London Metropolitan University


Music and Technology Research Seminar


Summer Term 2003-2004



Open to all staff, students and visitors - please bring these events to the attention of all who might be interested. Further information from Lewis Jones:; tel. 020 7320 1841.


Seminars are usually on Tuesdays, from 5.15 to 6.30, in the ILRC Seminar Room (approached via the second-floor Library entrance), London Metropolitan University, 41-71 Commercial Road, London E1 1LA. Each presentation usually lasts approximately one hour and is followed by questions and discussion.


18 May           Danuta Mirka

Playing with meter. Metric strategies in Haydn's and Mozart's string quartets


Chamber music of the late 18th century, represented by string quartets of Haydn and Mozart, engages its listener by manipulating his expectations. It can thus be thought of as a game played by the composers with their audiences by means of sophisticated compositional strategies (surprise, ambiguity, obscurity, reinterpretation). One aspect of this game is meter.  In order to analyze metric strategies of Haydn and Mozart, it is Necessary to reconstruct the "historical listener" of the 18th century. This can be done through a fusion of the historical music theory of the time with the contemporary listener-oriented cognitive approaches.


8 June             John Was and Aaron Watson (Monumental Research Organisation)

Instruments of ritual: Stone Age monuments and sound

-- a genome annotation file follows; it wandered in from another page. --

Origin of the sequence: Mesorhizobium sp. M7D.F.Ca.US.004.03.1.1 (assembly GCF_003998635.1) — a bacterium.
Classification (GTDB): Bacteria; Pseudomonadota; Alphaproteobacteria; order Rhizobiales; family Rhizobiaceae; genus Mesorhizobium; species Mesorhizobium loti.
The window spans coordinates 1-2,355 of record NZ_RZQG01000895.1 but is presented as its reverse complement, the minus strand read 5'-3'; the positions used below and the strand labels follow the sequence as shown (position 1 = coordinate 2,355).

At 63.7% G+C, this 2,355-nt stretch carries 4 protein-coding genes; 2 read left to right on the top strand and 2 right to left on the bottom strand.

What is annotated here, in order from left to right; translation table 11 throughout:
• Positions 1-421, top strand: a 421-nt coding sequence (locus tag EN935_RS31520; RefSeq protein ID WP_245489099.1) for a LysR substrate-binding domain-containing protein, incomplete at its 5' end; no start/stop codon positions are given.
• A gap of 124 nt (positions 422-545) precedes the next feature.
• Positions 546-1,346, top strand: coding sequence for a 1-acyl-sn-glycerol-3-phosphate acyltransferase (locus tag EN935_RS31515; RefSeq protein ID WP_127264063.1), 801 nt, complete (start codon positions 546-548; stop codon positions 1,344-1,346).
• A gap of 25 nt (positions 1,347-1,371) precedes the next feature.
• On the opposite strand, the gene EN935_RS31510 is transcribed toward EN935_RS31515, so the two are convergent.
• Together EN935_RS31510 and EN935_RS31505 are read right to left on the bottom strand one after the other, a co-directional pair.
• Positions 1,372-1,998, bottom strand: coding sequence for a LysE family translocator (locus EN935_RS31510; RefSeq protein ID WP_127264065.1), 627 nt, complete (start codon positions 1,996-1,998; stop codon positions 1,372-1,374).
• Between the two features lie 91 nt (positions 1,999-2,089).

Recent archaeological investigations recognise that Neolithic (4000-2000 BC) monumental structures like Stonehenge were not houses, fortifications or factories, but were probably settings for ritualistic events. Sound-making within them would have been integral to events that blurred the boundaries between the everyday and the supernatural. Given archaeological evidence indicating that Neolithic people were sensitive to their environment, it is unlikely that the marked acoustical properties of these structures would have gone unnoticed. Indeed, Neolithic monuments were effectively a new auditory technology, offering a range of acoustic effects not previously available. The talk focuses on the role of this technology in ritual musical accompaniment, examining how monuments would modify sounds through reflection, refraction, diffraction, interference and absorption and how these effects might have contributed to the musical experiences within. 


15 June           Daniel Schachter (National University of Lanus, Argentina)

"Sound-Image: New models for an interactive discourse in concert –

 The “Sonoimagenes” festivals"


Daniel Schachter, KEY NOTE guest at the Sound Arts Network conference 2004 held in Leicester (June10th -13th) will be talking about his own concepts about composition, interactive techniques and integration of the moving image in the work of art. All this also will be referred to his successful Festival “Sonoimagenes” held yearly in Argentina (Buenos Aires) since 2000.


21 June           7 p.m.  Room 100 :


Daniel  Schachter (National University of Lanús, Argentina) and

Javier A. Garavaglia (London Metropolitan University)



Daniel  Schachter

·         “…la distancia…” Nº 3 of  Espejos Virtuales” (1994)  (Commande INA.GRM)  - acousmatic

·         "Tiempo Quebrado"  (Sin Tiempo I)    (1993)    - acousmatic


Javier A. Garavaglia

·       Ableitungen des Konzepts der Wiederholung (2003/04)

                 for viola and Max/MSP  (Javier A. Garavaglia, viola)


Daniel  Schachter

·       LuzazuL     (1998/1999)    - acousmatic

·       Efecto Tango  (2001-2003)   - acousmatic